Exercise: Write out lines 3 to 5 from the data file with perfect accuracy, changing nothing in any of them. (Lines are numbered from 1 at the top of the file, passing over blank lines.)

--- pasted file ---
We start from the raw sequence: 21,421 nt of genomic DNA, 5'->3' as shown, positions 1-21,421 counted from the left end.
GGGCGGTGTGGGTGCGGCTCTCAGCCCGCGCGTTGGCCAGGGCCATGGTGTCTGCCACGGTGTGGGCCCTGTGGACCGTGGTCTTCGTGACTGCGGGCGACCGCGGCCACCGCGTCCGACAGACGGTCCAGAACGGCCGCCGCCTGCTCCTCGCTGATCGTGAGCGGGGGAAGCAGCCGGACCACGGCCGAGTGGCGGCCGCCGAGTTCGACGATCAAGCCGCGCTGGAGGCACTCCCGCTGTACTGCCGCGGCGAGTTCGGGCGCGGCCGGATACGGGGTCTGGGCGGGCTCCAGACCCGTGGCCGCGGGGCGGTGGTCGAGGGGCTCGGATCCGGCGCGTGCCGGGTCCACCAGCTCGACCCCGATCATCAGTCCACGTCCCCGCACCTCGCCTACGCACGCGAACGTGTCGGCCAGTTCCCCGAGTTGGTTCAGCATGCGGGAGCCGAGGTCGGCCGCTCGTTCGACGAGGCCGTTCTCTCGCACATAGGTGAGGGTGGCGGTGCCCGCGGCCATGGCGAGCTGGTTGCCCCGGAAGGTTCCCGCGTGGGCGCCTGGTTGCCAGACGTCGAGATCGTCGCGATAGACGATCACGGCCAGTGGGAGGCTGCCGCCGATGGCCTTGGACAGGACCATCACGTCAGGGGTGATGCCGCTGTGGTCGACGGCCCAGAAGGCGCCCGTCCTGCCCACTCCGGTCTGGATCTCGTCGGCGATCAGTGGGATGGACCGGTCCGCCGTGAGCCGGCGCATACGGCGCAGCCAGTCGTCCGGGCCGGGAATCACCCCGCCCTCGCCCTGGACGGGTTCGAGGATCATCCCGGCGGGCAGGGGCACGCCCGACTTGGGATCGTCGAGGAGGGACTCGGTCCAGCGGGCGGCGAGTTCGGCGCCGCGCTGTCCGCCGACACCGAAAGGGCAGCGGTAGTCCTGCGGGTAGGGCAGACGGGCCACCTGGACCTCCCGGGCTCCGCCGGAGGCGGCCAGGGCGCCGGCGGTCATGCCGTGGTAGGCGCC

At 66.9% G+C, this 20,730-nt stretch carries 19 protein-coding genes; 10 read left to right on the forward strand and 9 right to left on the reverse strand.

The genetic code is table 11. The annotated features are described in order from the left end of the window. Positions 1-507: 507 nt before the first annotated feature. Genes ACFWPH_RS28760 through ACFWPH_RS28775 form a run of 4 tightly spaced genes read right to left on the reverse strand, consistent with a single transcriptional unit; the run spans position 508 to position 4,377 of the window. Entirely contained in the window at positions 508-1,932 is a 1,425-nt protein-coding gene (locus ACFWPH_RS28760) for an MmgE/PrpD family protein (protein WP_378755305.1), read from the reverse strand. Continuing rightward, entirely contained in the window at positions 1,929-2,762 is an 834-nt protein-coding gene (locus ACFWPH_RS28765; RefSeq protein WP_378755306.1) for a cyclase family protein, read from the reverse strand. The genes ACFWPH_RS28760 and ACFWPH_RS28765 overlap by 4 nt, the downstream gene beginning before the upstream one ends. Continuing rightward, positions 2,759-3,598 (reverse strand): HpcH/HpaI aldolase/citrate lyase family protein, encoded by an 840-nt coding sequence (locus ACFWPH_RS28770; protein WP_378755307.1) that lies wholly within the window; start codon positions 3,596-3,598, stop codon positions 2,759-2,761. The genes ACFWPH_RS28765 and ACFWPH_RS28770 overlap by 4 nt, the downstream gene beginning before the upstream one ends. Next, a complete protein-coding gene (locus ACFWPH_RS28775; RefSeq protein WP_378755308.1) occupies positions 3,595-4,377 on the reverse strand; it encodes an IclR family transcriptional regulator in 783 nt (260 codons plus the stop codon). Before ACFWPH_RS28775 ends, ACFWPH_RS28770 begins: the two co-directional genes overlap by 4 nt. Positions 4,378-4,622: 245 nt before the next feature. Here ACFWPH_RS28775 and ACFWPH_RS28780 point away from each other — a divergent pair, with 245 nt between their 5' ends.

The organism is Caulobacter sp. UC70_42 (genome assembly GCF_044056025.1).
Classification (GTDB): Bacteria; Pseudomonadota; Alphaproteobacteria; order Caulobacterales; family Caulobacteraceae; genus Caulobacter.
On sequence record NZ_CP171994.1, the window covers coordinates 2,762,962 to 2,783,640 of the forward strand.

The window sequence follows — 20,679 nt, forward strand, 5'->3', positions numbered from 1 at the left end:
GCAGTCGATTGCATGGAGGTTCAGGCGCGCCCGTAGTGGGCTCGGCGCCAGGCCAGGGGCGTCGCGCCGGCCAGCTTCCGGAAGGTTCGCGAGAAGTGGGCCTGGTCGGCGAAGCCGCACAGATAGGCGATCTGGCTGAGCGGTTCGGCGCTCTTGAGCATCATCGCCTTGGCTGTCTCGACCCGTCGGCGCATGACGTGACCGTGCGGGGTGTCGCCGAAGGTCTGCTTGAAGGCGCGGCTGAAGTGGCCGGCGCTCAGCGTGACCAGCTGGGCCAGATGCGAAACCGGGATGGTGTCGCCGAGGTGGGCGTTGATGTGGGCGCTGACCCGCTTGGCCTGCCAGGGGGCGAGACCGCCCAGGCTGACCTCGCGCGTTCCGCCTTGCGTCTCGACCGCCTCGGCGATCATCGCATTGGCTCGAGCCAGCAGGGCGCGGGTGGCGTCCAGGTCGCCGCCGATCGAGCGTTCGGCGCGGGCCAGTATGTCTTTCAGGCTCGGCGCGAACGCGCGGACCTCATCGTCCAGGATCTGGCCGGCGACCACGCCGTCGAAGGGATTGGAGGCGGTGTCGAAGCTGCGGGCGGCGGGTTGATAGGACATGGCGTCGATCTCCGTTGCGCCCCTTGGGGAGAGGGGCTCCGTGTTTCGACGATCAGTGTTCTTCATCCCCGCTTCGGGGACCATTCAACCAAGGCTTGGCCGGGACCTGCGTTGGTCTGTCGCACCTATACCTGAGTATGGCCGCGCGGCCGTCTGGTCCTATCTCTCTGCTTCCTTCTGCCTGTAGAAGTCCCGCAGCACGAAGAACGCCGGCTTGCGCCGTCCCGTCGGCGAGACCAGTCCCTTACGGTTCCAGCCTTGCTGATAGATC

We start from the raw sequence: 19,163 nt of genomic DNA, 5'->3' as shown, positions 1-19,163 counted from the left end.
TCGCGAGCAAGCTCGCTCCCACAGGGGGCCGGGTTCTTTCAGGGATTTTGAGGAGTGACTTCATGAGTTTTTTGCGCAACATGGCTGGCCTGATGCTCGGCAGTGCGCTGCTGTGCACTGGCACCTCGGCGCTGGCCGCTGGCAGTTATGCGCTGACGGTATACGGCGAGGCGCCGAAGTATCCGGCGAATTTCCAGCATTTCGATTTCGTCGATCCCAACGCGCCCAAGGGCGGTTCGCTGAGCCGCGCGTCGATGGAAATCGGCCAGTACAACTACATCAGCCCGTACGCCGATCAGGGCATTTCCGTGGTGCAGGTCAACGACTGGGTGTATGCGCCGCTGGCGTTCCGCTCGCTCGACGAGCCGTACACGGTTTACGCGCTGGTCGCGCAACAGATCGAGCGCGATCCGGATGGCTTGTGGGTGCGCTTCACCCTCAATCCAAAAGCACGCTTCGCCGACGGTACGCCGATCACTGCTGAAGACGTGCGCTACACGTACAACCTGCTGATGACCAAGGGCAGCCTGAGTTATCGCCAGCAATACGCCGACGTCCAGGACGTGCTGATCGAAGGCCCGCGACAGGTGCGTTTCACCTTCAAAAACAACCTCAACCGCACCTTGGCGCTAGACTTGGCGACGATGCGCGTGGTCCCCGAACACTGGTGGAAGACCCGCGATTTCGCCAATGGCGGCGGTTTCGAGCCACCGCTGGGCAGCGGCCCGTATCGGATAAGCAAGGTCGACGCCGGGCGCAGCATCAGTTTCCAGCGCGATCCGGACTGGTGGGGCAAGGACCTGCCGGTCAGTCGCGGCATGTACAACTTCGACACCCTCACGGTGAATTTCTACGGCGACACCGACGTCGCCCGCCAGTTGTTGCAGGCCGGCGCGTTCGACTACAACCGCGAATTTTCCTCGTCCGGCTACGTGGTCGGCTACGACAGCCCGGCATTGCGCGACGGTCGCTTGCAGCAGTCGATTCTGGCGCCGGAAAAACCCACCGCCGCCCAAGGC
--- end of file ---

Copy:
At 66.9% G+C, this 20,730-nt stretch carries 19 protein-coding genes; 10 read left to right on the forward strand and 9 right to left on the reverse strand.

The genetic code is table 11. The annotated features are described in order from the left end of the window. Positions 1-507: 507 nt before the first annotated feature. Genes ACFWPH_RS28760 through ACFWPH_RS28775 form a run of 4 tightly spaced genes read right to left on the reverse strand, consistent with a single transcriptional unit; the run spans position 508 to position 4,377 of the window. Entirely contained in the window at positions 508-1,932 is a 1,425-nt protein-coding gene (locus ACFWPH_RS28760) for an MmgE/PrpD family protein (protein WP_378755305.1), read from the reverse strand. Continuing rightward, entirely contained in the window at positions 1,929-2,762 is an 834-nt protein-coding gene (locus ACFWPH_RS28765; RefSeq protein WP_378755306.1) for a cyclase family protein, read from the reverse strand. The genes ACFWPH_RS28760 and ACFWPH_RS28765 overlap by 4 nt, the downstream gene beginning before the upstream one ends. Continuing rightward, positions 2,759-3,598 (reverse strand): HpcH/HpaI aldolase/citrate lyase family protein, encoded by an 840-nt coding sequence (locus ACFWPH_RS28770; protein WP_378755307.1) that lies wholly within the window; start codon positions 3,596-3,598, stop codon positions 2,759-2,761. The genes ACFWPH_RS28765 and ACFWPH_RS28770 overlap by 4 nt, the downstream gene beginning before the upstream one ends. Next, a complete protein-coding gene (locus ACFWPH_RS28775; RefSeq protein WP_378755308.1) occupies positions 3,595-4,377 on the reverse strand; it encodes an IclR family transcriptional regulator in 783 nt (260 codons plus the stop codon). Before ACFWPH_RS28775 ends, ACFWPH_RS28770 begins: the two co-directional genes overlap by 4 nt. Positions 4,378-4,622: 245 nt before the next feature. Here ACFWPH_RS28775 and ACFWPH_RS28780 point away from each other — a divergent pair, with 245 nt between their 5' ends.

The organism is Caulobacter sp. UC70_42 (genome assembly GCF_044056025.1).